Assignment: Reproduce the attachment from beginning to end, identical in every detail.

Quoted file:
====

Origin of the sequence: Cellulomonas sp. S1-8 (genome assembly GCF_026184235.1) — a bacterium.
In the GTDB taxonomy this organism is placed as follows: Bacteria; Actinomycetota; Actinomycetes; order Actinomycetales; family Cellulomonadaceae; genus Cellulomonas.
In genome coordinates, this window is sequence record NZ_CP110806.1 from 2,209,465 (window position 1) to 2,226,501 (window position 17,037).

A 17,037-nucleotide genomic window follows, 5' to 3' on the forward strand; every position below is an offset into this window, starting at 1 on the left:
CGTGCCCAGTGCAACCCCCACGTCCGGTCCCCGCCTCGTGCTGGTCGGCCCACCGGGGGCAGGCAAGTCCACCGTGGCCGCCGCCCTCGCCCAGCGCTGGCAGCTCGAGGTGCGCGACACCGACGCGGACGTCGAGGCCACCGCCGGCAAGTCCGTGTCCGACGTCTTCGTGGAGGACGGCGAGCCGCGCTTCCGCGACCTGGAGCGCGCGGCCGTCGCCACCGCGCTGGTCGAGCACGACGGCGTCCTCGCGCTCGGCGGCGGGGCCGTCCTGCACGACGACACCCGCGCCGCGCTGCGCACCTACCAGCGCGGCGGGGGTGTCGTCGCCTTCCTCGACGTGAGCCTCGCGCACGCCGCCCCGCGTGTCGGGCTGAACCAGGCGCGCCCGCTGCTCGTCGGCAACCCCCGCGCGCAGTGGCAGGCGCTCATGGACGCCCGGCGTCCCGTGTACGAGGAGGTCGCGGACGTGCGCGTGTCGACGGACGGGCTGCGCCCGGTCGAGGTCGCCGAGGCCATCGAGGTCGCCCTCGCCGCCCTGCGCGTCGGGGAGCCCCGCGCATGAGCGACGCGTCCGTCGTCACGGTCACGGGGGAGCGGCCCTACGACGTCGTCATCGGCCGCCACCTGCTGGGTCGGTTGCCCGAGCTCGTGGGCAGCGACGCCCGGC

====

Origin of the sequence: Cellulomonas sp. S1-8 (genome assembly GCF_026184235.1) — a bacterium.
In the GTDB taxonomy this organism is placed as follows: Bacteria; Actinomycetota; Actinomycetes; order Actinomycetales; family Cellulomonadaceae; genus Cellulomonas.
In genome coordinates, this window is sequence record NZ_CP110806.1 from 2,209,465 (window position 1) to 2,226,501 (window position 17,037).

A 17,037-nucleotide genomic window follows, 5' to 3' on the forward strand; every position below is an offset into this window, starting at 1 on the left:
CGTGCCCAGTGCAACCCCCACGTCCGGTCCCCGCCTCGTGCTGGTCGGCCCACCGGGGGCAGGCAAGTCCACCGTGGCCGCCGCCCTCGCCCAGCGCTGGCAGCTCGAGGTGCGCGACACCGACGCGGACGTCGAGGCCACCGCCGGCAAGTCCGTGTCCGACGTCTTCGTGGAGGACGGCGAGCCGCGCTTCCGCGACCTGGAGCGCGCGGCCGTCGCCACCGCGCTGGTCGAGCACGACGGCGTCCTCGCGCTCGGCGGCGGGGCCGTCCTGCACGACGACACCCGCGCCGCGCTGCGCACCTACCAGCGCGGCGGGGGTGTCGTCGCCTTCCTCGACGTGAGCCTCGCGCACGCCGCCCCGCGTGTCGGGCTGAACCAGGCGCGCCCGCTGCTCGTCGGCAACCCCCGCGCGCAGTGGCAGGCGCTCATGGACGCCCGGCGTCCCGTGTACGAGGAGGTCGCGGACGTGCGCGTGTCGACGGACGGGCTGCGCCCGGTCGAGGTCGCCGAGGCCATCGAGGTCGCCCTCGCCGCCCTGCGCGTCGGGGAGCCCCGCGCATGAGCGACGCGTCCGTCGTCACGGTCACGGGGGAGCGGCCCTACGACGTCGTCATCGGCCGCCACCTGCTGGGTCGGTTGCCCGAGCTCGTGGGCAGCGACGCCCGGC